Cyl.TM311    2.45835                                      2.4068                                                
Cyl. TM212     2.49342                                      2.4575                                               


Clearly this frequency ( 2.4135 GHz) falls right in the range of the calculated frequency for mode Cyl. TM311, if the dimensions of your truncated cone are within 1% of the assumed dimensions (Big Diameter=11 inches, Small Diameter=6.25 inches and Axial Length=9 inches).



It is the best mode to excite (in that frequency range) with a cavity lacking a polymer dielectric, because this mode shape (TM311) has a clear Poynting vector.  The other modes have zero Poynting vectors in the longitudinal direction of the truncated cone.

As to why the measured frequency (if correct) is closer to the Finite Element Analysis (FEA) solution, here are possible reasons:

1) Internal dimensions of truncated cone may be 1% larger than the assumed internal dimensions in the exact solution analysis (Big Diameter=11 inches, Small Diameter=6.25 inches and Axial Length=9 inches).

2) Flatness of the big base and the small base.  The exact solution assumes spherical section surfaces for the bases while the Finite Element solution assumes them to be perfectly flat. This can be shown to make a small difference, and its sign (increasing or decreasing the frequency) depends on the electromagnetic mode shape.

3) Internal Damping: damping decreases the frequency of the damped solution as compared to the undamped solution.  The exact solution assumes infinite Q (undamped conditions). 

I attach again the predicted heating profile (at the big base) for this mode (TM311) from the exact solution
« Last Edit: 04/03/2015 06:29 PM by Rodal »

Offline spacenut

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Do Hall thrusters use Xenon or can they use a more common fuel since Xenon is rare.  Massive tonnage to Mars or the Moon over time will deplete a lot of Xenon.  I was thinking something like hydrogen, oxygen, or some other more common element for mass use in space.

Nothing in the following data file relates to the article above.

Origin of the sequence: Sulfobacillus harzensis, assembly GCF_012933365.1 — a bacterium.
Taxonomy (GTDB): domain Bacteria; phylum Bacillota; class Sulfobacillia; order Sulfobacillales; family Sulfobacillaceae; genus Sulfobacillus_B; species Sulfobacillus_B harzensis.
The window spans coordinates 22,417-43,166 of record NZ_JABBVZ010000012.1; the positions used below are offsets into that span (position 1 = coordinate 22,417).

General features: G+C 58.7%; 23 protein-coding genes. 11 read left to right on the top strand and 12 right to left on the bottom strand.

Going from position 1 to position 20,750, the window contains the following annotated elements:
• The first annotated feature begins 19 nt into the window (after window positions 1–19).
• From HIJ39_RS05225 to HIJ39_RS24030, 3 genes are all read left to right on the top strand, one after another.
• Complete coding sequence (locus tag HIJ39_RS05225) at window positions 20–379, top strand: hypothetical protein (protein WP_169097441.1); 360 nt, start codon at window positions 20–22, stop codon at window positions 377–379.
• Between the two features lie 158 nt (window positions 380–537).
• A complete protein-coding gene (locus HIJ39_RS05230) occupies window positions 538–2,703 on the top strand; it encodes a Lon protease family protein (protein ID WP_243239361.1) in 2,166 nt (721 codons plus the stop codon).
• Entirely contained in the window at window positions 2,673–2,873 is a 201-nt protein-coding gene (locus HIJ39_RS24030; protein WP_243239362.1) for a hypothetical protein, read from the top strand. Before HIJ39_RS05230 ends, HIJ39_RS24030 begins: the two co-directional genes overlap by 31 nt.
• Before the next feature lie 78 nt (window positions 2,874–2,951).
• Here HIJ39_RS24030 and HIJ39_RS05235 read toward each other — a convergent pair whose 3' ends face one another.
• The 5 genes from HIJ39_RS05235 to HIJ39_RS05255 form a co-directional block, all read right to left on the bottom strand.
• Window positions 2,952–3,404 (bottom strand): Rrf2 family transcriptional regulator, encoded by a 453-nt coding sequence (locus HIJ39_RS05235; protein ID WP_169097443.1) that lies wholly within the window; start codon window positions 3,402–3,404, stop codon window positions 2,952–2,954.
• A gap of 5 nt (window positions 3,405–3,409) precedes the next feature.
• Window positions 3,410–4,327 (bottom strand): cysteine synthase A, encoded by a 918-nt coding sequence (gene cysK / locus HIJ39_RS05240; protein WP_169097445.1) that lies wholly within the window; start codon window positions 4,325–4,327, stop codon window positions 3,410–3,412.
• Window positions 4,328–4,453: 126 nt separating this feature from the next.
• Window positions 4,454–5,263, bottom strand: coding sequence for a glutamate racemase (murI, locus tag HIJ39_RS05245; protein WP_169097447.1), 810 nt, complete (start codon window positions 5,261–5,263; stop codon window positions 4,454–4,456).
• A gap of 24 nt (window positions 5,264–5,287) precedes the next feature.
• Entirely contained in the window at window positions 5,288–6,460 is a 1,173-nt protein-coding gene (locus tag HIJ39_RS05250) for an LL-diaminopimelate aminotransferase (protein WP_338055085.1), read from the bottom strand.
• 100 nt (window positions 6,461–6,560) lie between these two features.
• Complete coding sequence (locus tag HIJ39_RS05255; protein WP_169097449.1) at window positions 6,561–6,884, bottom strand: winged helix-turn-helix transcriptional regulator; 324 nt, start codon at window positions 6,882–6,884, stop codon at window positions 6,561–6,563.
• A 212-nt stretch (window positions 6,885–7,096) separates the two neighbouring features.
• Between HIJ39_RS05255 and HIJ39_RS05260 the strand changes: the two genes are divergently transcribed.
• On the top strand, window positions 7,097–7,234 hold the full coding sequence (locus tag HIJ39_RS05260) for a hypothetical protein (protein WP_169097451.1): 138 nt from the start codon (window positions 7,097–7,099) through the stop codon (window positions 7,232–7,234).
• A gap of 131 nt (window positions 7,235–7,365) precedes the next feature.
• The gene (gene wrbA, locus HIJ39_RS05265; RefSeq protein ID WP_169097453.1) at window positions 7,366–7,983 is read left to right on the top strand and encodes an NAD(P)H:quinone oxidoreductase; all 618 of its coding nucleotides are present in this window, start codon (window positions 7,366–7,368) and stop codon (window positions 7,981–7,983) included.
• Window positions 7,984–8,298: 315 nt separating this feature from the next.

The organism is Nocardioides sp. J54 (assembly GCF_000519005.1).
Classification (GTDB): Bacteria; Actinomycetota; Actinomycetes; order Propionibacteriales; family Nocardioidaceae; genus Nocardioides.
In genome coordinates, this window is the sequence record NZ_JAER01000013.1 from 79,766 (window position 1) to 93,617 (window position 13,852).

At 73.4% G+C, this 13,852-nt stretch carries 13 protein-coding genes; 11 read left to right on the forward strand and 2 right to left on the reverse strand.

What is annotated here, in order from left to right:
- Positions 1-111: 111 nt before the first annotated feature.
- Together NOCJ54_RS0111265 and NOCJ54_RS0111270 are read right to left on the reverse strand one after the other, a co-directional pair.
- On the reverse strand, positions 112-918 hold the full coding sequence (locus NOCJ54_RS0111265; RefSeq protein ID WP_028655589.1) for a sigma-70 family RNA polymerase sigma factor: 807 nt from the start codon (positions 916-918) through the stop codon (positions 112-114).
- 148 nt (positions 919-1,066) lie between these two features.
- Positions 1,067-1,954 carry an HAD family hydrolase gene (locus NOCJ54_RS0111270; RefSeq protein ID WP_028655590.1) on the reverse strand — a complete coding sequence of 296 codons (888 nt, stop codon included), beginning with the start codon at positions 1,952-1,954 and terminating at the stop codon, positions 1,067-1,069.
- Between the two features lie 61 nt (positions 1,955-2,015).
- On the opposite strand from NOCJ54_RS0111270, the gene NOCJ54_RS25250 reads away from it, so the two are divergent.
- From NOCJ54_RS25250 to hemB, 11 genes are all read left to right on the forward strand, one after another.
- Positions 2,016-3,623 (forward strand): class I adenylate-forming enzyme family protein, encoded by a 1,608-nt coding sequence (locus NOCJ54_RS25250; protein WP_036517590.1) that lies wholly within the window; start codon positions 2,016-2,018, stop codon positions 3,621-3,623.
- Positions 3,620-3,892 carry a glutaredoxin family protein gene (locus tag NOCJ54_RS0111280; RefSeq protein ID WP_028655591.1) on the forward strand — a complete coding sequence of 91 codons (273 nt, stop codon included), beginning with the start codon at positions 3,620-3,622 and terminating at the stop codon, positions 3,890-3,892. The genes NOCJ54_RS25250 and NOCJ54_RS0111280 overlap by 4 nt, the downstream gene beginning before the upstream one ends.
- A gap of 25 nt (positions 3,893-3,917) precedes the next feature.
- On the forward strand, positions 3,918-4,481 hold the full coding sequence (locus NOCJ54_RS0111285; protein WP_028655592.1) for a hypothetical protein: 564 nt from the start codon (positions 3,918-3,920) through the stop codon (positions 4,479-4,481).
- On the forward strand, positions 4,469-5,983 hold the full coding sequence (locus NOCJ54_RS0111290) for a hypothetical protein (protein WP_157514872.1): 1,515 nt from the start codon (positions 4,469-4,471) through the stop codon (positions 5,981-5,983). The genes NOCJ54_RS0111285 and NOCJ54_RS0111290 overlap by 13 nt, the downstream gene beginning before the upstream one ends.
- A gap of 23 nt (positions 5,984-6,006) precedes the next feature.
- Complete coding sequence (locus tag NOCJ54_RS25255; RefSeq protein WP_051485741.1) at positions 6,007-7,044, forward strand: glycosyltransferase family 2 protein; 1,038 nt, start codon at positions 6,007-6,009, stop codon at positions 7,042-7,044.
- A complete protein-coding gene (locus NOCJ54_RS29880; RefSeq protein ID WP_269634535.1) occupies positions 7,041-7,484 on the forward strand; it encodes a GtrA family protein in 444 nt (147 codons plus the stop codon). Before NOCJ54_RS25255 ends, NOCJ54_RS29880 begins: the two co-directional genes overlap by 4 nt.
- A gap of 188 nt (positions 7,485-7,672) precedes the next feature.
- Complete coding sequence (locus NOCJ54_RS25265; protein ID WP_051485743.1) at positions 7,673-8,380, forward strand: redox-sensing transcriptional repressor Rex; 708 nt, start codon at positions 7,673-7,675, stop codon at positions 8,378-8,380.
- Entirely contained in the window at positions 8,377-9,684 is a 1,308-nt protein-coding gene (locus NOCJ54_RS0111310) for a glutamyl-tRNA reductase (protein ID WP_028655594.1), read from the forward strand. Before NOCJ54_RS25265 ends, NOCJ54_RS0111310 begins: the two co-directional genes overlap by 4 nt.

Offline aero

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Dr. Rodal,
Two questions:

You have the math for the dimensions of the cavities as a function of the resonant frequencies. Have you attempted to cast the dimensions in terms of the wavelength of the drive frequency, in closed form? That would be interesting to me in formulating models in Meep since I currently am modelling the geometry using wavelength as my base unit of length. Of course, maybe I am only asking for a simple division which I can easily do for each individual mode.

In discussing the Poynting vector you rely on the ideal boundary conditions being zero at the cavity walls. To what extent do the shear forces resulting from copper being "not ideal" modify these assumptions? 0%, .001%, 1%, 10%? And how large might those left over shear forces be?
Retired, working interesting problems

Offline Stormbringer

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Do Hall thrusters use Xenon or can they use a more common fuel since Xenon is rare.  Massive tonnage to Mars or the Moon over time will deplete a lot of Xenon.  I was thinking something like hydrogen, oxygen, or some other more common element for mass use in space.
See the Electric Thruster thread. There are other options. the ELF thruster in particular can use anything. But that is where you will find them :) The answer though is yes. Ion thrusters can use stuff other than xenon.